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The Last Stormdancer

The Lotus War 0.6

by

Jay Kristoff

All I taste is blood.

All I see is red.

All I know is rage.

I plummet from the sky, wind clawing at my eyes. Warm and scarlet painted thick upon my tongue. Wings pressed tight to my flanks, lighting crackling along my feathertips. My beak is open and I am roaring, bellowing like the storm itself, impossible brightness cracking the skies, black clouds closing at my back as if I were a player stepping out for one last turn upon the stage. My talons locked with his. My friend. My foe. Our plumage dipped in crimson and fluttering in our wake as we flail and bite and kick. Descending.

Mountains loom below us. Jagged peaks rising from the rolling mist of rain and ashen smoke, snow-clad teeth set to tear us to pieces. But still we struggle. Chained together by this, my rage, my hatred. Unwilling to let each other go. At the last, he breaks away, kicking loose in a shower of blood. I spread my wings, feel ragged wind cup my feathers, distant pain from the wounds he has torn in me stealing my breath. He was ever my match. Even when we were cubs, the stripes at our haunches still muddy gray. Not my blood. But yet my brother.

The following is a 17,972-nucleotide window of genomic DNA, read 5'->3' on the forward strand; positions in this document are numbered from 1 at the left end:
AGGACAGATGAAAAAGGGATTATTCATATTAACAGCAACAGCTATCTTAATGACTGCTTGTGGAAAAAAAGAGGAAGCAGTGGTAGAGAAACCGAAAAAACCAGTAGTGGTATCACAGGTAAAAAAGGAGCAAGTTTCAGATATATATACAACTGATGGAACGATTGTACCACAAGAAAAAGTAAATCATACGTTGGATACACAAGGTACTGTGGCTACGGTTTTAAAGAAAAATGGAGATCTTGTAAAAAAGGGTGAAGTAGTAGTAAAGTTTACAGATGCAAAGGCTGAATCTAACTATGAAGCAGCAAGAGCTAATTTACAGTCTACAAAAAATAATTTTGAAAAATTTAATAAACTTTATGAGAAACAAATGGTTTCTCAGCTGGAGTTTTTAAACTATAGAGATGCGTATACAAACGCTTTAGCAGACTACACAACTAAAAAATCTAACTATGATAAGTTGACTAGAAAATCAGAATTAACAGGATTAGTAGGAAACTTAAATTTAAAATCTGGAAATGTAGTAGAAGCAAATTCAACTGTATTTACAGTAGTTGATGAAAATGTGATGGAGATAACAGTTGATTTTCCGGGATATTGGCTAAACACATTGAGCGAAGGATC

And now, my enemy.

We level out, circle each other through the hissing sleet. He calls to me, voice as loud as the storm, my blood in his mouth.

“Stop this, Koh. Stop this madness.”

I growl reply between the thunder claps.

“Only three ways this will end.”

“I am Khan here,” he roars. “Khan’s word is law.”

“Then kill me.”

“Never.”

“Then die.”

I tear across the sky toward him, tempest at my back. All around us is chaos, the voices of our packmates raised, eyes watching the drama unfold. The air itself pregnant with knowledge that this battle’s victor will decide all our futures—to remain and fight the Lotus Guild, their poison, their lies, or have us abandon these shores and all within them to their fate.